If we look at key management solutions that would meet FIPS140 requirements like the appliance from Gemalto, KeySecure or IBMs Tivoli Key Manager / Security Key Lifecycle Manager Software both provide methods of managing keys away from the data and easy to use packages to manage multiple encryption devices.  They each have merits and draw backs which are a bit beyond scope but they all do about the same thing, which is put keys somewhere safe.

Now, new to the security market we are seeing a wave of “On Box Key Managers”, it goes along with the trend of “Make IT Easier”.  Well if we follow the FIPS140 requirements we have established keys and data need to be separated.  Traditionally that meant key managers and that eventually becomes misconstrued as “complex”.  What these solutions provide is a dedicated chipset that handles key management of the device by removing that function from the primary device.

So what does that mean?

Well if someone walks in and steals a hard drive from your system your key is safely off the disk and the data remains scrambled.  However if someone compromises the system the key is still with the data.  It meets requirements; all of the check boxes were hit.  However eths spirit, as it were, of the requirement has been completely ignored.

It’s a solution that meets a check box but should terrify you if you are concerned from a security standpoint.

This is the point in which we should take a step back and look at what we are trying to accomplish, what we are trying to protect and from whom.  I now shall don my NetApp Fedora and speak from a product standpoint.

/puts on Fadora

Someone comes to you and says they are worried that the world is full of hackers who steal data all day long and then bankrupt grandmothers and we need to protect the data from them.  These are normally cases being driven by an auditor or senior level management, and their intent is solid.  Keep data safe.  In these instances no one is thinking about the how, they simply need it done and security is sadly the afterthought.  Budgets become a concern because they are always shrinking and requirements are growing.  In these cases a solution that simply encrypts the data at rest is good enough.  In the NetApp world we would do an ESeries, as the ESeries disk are able to self-encrypt and do not require the key to be moved off system, though it’s still an extremely good idea.  Maybe the requirements require some more features then just reliable blocks, in that case a FAS with FlexArray would be added in.  In either solution you have kept cost lower as there is no key manager required.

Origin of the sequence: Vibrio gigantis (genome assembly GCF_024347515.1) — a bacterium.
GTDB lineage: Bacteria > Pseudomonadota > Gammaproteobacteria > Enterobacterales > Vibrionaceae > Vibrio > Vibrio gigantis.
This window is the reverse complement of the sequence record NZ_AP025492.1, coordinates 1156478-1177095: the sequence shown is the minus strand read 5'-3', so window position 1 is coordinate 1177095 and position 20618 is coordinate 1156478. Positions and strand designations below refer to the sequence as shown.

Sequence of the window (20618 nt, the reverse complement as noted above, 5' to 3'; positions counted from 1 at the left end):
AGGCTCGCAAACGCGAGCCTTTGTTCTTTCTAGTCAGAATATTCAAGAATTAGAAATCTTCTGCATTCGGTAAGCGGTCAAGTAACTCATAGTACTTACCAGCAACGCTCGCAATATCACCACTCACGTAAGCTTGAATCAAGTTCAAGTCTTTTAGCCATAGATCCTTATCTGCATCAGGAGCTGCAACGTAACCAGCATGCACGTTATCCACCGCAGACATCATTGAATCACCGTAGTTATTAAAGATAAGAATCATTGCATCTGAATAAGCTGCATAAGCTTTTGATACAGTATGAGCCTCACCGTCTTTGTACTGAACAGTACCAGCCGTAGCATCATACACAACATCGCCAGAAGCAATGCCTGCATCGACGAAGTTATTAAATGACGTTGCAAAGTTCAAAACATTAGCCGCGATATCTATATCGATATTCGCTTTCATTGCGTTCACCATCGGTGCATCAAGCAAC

Now the same person comes and says on top of protection from the hackers we need to protect the data from employees, contractors, people with physical access, and the janitor who thinks blinking lights should go in the mop bucket.  This is a request that is normally driven by a security team, and they have guidelines they want to see followed.  They might even know what level of compliance you should be aiming for.  What they are seeking protection from is someone walking off with the physical object, which happens more often than expected.  This is not normally from malice but due to neglect such as a drive being lost during shipment or a tape being misplaced when sent into cold storage.  If you keep the key with the data then you haven’t protected your data from anyone if they gain access.  This is where a solution like FAS with NSE (NetApp Storage Encryption) disk fits in.  This requires a key manager to be present, if the solution can’t find the key then the system simply doesn’t boot and the data remains pureed.  This is in the spirit of FIPS140-2 (Level 2).

So when the topic of encryption comes up the questions to ask should always be:

What are we trying to protect?

Whom are we trying to protect it from?

If this is simply a check box to make an auditor happy then sadly FIPS compliance isn’t really your concern.  You just need the data scrambled and likely in a cost effective manner.

If the requirements are driven because you have security concerns or regulation then things like FIPS140-2 will matter.  You can take short cuts to get that check boxed marked but if the system becomes physically compromised then your data is compromised as well.